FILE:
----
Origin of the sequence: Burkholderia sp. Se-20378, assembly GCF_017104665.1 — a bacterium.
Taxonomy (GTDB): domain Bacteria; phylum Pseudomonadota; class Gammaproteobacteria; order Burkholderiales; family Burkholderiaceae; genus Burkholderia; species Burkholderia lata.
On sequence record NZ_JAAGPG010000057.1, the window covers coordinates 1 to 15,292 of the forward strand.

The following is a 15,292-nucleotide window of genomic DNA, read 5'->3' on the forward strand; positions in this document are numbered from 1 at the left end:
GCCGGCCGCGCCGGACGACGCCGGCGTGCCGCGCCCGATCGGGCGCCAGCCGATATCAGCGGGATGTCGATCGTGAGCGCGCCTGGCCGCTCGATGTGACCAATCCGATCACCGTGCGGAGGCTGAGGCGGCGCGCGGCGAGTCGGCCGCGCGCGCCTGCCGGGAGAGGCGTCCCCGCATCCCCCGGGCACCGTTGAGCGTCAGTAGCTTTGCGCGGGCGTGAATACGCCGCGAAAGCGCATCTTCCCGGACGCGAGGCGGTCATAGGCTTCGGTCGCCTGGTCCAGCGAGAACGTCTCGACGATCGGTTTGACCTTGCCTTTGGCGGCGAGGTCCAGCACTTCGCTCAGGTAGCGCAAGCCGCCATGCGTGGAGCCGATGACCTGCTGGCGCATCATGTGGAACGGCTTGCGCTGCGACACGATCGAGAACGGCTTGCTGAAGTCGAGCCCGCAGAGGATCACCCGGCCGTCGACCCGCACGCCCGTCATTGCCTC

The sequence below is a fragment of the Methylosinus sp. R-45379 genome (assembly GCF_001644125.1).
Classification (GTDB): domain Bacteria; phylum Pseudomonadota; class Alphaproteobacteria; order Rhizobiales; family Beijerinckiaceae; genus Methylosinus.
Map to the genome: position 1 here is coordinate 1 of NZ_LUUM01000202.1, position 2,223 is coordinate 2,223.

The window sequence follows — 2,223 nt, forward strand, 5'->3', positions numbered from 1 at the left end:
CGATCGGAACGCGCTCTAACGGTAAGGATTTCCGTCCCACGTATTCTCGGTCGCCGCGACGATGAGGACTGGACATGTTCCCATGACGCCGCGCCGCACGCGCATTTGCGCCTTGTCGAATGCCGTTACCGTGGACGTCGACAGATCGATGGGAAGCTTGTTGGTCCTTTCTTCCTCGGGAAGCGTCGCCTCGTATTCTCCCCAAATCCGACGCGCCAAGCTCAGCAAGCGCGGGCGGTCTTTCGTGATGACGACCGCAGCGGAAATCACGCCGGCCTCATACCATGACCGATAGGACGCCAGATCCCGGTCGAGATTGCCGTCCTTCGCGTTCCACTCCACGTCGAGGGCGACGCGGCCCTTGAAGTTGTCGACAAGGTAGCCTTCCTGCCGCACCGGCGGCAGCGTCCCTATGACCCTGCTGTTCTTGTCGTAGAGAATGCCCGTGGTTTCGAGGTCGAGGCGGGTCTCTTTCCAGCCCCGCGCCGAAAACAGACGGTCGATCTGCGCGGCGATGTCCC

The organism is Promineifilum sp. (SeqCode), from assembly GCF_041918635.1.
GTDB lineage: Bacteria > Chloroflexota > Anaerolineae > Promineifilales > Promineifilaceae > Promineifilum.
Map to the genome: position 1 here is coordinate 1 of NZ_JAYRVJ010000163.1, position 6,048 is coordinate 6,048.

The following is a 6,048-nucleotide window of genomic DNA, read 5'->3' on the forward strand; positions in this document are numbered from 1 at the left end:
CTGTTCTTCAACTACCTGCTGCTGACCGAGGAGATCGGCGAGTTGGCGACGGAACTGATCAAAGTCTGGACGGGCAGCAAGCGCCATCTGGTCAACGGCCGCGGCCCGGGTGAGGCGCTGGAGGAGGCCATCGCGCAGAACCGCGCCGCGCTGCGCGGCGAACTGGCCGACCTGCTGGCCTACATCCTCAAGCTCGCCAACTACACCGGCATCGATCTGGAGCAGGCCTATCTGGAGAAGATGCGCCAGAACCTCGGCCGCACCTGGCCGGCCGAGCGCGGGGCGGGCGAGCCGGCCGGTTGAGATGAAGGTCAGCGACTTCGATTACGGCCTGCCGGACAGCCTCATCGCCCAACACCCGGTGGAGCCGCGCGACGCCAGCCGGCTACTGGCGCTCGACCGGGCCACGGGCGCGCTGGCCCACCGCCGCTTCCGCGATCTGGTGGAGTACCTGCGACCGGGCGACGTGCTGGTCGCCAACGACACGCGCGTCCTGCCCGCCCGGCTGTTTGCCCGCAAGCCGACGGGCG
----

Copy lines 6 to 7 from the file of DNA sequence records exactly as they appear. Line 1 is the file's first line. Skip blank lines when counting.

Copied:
The sequence below is a fragment of the Methylosinus sp. R-45379 genome (assembly GCF_001644125.1).
Classification (GTDB): domain Bacteria; phylum Pseudomonadota; class Alphaproteobacteria; order Rhizobiales; family Beijerinckiaceae; genus Methylosinus.